Story | Behind The Song “Dark Star” By Grateful Dead
via Grateful Dead/YouTube
An Early Grateful Dead Classic
Widely considered as The Grateful Dead’s signature track, this was a collaboration between lyricist Robert Hunter and lead guitarist Jerry Garcia. Released as a single in 1968, it became a popular number which is why they often extended it for well over twenty minutes when the studio recording clocks in at less than three. The live cut, of course, includes a 13-minute epic guitar solo by Garcia.
On May 1967, Garcia laid down the foundation of the song with the preliminary chords. A couple of months later, Hunter arrived in California and heard the band playing it during rehearsal. He was staying in New Mexico when the Dead called him and asked him to work for them as a full-time lyricist. When he got to Nevada, he used his last dime to phone them and tell them he was on his way. When he finally set foot in San Francisco, all he had was “a case of walking pneumonia and the clothes on his back.” He then said, “The next day I was writing ‘Dark Star,’ feeling pretty much as the lyric suggests.”
So he immediately went to work on the opening line and lyrics, even writing down the title. He explained, “I heard the music and just started writing ‘Dark Star’ lying on my bed.” For the chorus, he used lines from T. S. Eliot’s poem “The Love Song of J. Alfred Prufrock” and reworded it. Hunter clarified, “That’s just my kind of imagery. I don’t have any idea what the ‘transitive nightfall of diamonds’ means. It sounded good at the time. It brings up something you can see.” Interestingly, it’s the only Dead track that features Hunter’s voice – the one you hear speaking towards the end.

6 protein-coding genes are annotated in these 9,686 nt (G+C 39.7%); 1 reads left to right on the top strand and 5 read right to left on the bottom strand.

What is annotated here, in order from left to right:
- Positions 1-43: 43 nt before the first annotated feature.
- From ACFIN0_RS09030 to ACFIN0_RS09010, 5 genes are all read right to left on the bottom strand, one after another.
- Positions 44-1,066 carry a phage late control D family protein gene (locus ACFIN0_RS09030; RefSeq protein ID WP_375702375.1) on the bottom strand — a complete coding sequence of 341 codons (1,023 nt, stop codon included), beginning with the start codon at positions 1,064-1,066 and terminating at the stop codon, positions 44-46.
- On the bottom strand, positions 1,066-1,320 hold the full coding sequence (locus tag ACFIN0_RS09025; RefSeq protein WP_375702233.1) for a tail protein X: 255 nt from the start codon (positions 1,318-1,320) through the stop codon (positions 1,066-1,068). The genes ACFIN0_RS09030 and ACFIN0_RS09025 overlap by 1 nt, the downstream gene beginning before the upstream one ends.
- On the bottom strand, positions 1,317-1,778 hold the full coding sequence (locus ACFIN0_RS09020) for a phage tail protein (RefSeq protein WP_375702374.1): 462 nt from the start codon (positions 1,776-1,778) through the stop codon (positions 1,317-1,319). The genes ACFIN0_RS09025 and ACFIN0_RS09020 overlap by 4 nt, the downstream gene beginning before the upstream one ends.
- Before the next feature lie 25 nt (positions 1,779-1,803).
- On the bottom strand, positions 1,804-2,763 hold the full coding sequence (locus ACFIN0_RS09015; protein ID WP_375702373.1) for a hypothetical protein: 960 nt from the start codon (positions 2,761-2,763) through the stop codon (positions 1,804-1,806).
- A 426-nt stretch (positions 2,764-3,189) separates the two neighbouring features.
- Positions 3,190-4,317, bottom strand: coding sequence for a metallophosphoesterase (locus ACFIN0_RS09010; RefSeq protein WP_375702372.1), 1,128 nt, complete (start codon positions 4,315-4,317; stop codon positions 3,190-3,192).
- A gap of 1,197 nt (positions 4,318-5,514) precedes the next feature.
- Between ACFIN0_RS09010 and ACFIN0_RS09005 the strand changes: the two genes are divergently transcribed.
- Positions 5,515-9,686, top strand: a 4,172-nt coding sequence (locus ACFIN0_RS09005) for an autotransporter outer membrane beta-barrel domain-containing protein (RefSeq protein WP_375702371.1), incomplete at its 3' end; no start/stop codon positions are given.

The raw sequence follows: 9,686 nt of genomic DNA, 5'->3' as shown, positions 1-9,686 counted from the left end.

When it was released as a single, it didn’t sell much. Out of 1,600 copies, only 500 got sold. But “Dark Star” would eventually go on to become one of their most beloved and enduring songs. For every concert, Deadheads often looked forward to the magical moments when they could hear it. Getting to witness a “Dark Star” live performance became a holy grail for Deadheads.
Also, it became a turning point for the Dead since it foreshadowed the musical direction they would take to find their own identity as a rock act.